Management succession planning is a critical task many organizations will need to accomplish in the next few years. In the next decade, many baby boomers will leave the workforce. In addition, as the US economy improves and the unemployment rate goes down, employee turnover is likely to increase for many organizations. It is imperative that organization leaders proactively work to minimize the risk of key employee retirements and turnover.
In addition, many middle market organizations rely extensively on a selected group of key employees/executives. For some middle market organizations, this reliance results in a significant risk to continuing the success.
Organizations with significant key employee retirement and turnover risk must pursue some level of formal management succession planning. Logical initial steps might include the following:
- Identify key employees that are close to retirement age or seem to be at risk of leaving for other reasons
- Inquire about each key employee’s retirement intent (carefully so your actions are not interpreted as age discrimination) or satisfaction with their position
- Develop or update a list of duties that each key employee identified performs for your organization
- Have the involved key employee document how their complicated tasks are currently performed
- Identify existing employees that have the capabilities, drive, commitment, and interest to be promoted into key positions as they become open
- Identify key employee positions that do not have a likely internal candidate to replace the departing key employee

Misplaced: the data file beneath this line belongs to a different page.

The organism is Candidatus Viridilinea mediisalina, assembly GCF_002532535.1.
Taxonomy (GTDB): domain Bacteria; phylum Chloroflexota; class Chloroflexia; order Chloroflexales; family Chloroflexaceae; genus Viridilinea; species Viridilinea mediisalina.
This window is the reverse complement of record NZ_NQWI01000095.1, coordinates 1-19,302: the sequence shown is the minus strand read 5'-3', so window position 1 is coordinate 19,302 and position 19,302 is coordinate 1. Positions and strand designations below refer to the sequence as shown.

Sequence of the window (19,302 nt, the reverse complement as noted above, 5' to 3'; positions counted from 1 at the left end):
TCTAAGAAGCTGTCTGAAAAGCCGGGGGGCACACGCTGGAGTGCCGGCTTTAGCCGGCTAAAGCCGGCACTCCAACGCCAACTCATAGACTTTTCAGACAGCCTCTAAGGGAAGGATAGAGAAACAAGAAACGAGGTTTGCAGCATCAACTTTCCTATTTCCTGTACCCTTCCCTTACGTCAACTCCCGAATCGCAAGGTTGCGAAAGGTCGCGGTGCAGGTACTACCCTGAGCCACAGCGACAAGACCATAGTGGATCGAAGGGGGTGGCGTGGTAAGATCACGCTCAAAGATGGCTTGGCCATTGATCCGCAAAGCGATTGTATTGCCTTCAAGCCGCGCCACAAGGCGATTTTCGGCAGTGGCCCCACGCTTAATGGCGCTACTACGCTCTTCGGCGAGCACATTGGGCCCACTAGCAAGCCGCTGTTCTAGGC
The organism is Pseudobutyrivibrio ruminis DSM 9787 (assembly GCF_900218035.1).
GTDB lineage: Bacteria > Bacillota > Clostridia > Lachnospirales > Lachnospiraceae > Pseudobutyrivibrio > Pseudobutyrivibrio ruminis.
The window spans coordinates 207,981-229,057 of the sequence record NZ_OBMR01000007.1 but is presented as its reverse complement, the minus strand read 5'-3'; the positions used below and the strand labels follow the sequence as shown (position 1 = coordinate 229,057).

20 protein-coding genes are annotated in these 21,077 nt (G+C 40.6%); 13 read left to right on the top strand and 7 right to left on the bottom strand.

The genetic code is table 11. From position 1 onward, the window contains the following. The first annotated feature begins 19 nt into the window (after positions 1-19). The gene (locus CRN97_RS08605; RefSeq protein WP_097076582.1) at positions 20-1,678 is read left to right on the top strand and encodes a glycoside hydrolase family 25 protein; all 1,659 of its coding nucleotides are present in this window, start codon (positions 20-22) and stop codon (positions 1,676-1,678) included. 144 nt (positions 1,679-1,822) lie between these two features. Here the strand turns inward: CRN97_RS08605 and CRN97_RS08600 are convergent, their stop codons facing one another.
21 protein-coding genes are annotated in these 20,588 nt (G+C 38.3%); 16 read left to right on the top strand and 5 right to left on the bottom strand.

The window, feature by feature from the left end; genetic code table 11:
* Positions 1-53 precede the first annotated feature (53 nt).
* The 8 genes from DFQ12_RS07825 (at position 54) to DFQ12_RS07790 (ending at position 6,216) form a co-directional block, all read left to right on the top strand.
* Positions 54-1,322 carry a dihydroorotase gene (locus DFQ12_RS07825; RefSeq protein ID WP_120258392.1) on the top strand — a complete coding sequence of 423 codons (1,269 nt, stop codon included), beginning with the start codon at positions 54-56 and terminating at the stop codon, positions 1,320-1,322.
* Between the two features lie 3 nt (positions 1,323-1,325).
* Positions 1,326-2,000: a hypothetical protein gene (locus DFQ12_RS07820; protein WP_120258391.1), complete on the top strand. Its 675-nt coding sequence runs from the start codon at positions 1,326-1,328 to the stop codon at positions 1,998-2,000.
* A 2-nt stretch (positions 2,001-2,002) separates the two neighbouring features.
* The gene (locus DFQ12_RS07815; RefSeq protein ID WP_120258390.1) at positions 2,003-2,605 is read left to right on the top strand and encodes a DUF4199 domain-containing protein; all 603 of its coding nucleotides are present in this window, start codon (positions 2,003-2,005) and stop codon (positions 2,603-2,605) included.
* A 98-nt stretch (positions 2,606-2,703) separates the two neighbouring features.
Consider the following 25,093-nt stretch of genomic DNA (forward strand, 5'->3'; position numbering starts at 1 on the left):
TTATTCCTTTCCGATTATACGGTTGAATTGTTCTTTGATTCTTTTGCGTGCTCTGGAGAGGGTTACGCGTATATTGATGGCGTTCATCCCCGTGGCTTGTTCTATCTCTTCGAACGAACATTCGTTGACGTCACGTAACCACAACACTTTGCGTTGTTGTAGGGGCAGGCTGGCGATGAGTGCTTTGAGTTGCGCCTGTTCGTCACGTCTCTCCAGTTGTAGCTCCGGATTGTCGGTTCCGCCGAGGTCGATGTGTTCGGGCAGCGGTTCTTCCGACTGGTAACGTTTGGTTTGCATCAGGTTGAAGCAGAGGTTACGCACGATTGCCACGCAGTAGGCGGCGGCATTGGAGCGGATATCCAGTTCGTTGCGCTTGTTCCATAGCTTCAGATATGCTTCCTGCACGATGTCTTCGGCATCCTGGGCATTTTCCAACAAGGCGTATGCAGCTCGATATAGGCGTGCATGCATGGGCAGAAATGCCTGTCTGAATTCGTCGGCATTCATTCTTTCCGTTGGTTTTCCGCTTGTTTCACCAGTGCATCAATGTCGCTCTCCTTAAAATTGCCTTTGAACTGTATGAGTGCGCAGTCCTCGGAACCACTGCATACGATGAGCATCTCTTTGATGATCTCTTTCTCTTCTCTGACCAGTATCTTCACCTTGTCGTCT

- Recruit new employees to fill projected vacant positions – either to replace the existing departing key employee or the employee that will be promoted
- Plan for an adequate, but not excessive, time overlap to ensure the departing key employee duties are successfully transferred to the new employee
- Continually revisit and restart the above process as necessary
Additional succession planning complexity can exist in family-owned businesses. Careful consideration should be given to the evaluation of next-generation potential leaders to determine the best fit for their and the company’s future success. An outside independent perspective of the next generation’s potential, capabilities, drive, and desire can be very helpful. Sometimes the mix of a family and a business’ needs can result in a more difficult, but critically important, succession planning process. History has shown that business failure rates can increase with the transition to family generations subsequent to the founding entrepreneur.